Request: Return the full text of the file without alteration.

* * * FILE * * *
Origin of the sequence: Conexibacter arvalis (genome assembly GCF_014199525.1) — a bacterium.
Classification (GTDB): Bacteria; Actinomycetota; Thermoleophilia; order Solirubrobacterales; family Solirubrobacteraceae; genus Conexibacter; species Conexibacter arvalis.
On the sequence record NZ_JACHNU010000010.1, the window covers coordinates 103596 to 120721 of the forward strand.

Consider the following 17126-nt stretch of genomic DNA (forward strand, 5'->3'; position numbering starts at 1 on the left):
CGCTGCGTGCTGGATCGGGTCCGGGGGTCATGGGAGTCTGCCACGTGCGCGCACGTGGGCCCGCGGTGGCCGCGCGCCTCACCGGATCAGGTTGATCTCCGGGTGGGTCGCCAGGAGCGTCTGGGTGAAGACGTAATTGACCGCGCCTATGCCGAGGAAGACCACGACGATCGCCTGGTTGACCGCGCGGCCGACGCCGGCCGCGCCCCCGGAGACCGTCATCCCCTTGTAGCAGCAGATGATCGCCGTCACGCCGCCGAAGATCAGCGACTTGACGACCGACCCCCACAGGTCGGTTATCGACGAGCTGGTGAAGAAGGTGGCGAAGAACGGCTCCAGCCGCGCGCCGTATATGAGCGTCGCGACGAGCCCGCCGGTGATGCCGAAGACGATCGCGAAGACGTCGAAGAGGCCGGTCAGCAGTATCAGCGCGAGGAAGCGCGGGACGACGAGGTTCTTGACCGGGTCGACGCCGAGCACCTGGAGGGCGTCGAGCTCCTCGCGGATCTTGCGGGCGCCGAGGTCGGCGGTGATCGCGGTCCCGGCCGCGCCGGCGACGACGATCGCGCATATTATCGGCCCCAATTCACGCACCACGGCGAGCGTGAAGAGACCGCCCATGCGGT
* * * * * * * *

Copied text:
Origin of the sequence: Conexibacter arvalis (genome assembly GCF_014199525.1) — a bacterium.
Classification (GTDB): Bacteria; Actinomycetota; Thermoleophilia; order Solirubrobacterales; family Solirubrobacteraceae; genus Conexibacter; species Conexibacter arvalis.
On the sequence record NZ_JACHNU010000010.1, the window covers coordinates 103596 to 120721 of the forward strand.

Consider the following 17126-nt stretch of genomic DNA (forward strand, 5'->3'; position numbering starts at 1 on the left):
CGCTGCGTGCTGGATCGGGTCCGGGGGTCATGGGAGTCTGCCACGTGCGCGCACGTGGGCCCGCGGTGGCCGCGCGCCTCACCGGATCAGGTTGATCTCCGGGTGGGTCGCCAGGAGCGTCTGGGTGAAGACGTAATTGACCGCGCCTATGCCGAGGAAGACCACGACGATCGCCTGGTTGACCGCGCGGCCGACGCCGGCCGCGCCCCCGGAGACCGTCATCCCCTTGTAGCAGCAGATGATCGCCGTCACGCCGCCGAAGATCAGCGACTTGACGACCGACCCCCACAGGTCGGTTATCGACGAGCTGGTGAAGAAGGTGGCGAAGAACGGCTCCAGCCGCGCGCCGTATATGAGCGTCGCGACGAGCCCGCCGGTGATGCCGAAGACGATCGCGAAGACGTCGAAGAGGCCGGTCAGCAGTATCAGCGCGAGGAAGCGCGGGACGACGAGGTTCTTGACCGGGTCGACGCCGAGCACCTGGAGGGCGTCGAGCTCCTCGCGGATCTTGCGGGCGCCGAGGTCGGCGGTGATCGCGGTCCCGGCCGCGCCGGCGACGACGATCGCGCATATTATCGGCCCCAATTCACGCACCACGGCGAGCGTGAAGAGACCGCCCATGCGGT